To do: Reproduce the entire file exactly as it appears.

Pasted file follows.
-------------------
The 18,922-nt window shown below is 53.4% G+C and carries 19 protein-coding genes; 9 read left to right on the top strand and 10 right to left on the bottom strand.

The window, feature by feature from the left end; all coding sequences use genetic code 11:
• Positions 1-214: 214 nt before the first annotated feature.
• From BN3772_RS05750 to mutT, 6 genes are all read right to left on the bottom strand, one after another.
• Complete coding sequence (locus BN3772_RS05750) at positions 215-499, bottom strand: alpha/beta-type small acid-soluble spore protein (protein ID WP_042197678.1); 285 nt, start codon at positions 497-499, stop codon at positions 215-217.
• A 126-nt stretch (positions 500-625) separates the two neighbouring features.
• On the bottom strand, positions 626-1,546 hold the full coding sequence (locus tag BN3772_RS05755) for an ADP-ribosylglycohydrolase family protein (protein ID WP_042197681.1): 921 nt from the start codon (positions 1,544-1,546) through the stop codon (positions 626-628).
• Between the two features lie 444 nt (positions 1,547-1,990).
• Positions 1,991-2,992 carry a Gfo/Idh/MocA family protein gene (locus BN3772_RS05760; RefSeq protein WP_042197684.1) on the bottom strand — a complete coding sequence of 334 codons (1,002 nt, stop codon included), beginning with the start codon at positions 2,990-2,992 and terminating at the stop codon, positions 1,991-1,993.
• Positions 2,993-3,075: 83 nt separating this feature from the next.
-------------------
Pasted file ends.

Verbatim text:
The 18,922-nt window shown below is 53.4% G+C and carries 19 protein-coding genes; 9 read left to right on the top strand and 10 right to left on the bottom strand.

The window, feature by feature from the left end; all coding sequences use genetic code 11:
• Positions 1-214: 214 nt before the first annotated feature.
• From BN3772_RS05750 to mutT, 6 genes are all read right to left on the bottom strand, one after another.
• Complete coding sequence (locus BN3772_RS05750) at positions 215-499, bottom strand: alpha/beta-type small acid-soluble spore protein (protein ID WP_042197678.1); 285 nt, start codon at positions 497-499, stop codon at positions 215-217.
• A 126-nt stretch (positions 500-625) separates the two neighbouring features.
• On the bottom strand, positions 626-1,546 hold the full coding sequence (locus tag BN3772_RS05755) for an ADP-ribosylglycohydrolase family protein (protein ID WP_042197681.1): 921 nt from the start codon (positions 1,544-1,546) through the stop codon (positions 626-628).
• Between the two features lie 444 nt (positions 1,547-1,990).
• Positions 1,991-2,992 carry a Gfo/Idh/MocA family protein gene (locus BN3772_RS05760; RefSeq protein WP_042197684.1) on the bottom strand — a complete coding sequence of 334 codons (1,002 nt, stop codon included), beginning with the start codon at positions 2,990-2,992 and terminating at the stop codon, positions 1,991-1,993.
• Positions 2,993-3,075: 83 nt separating this feature from the next.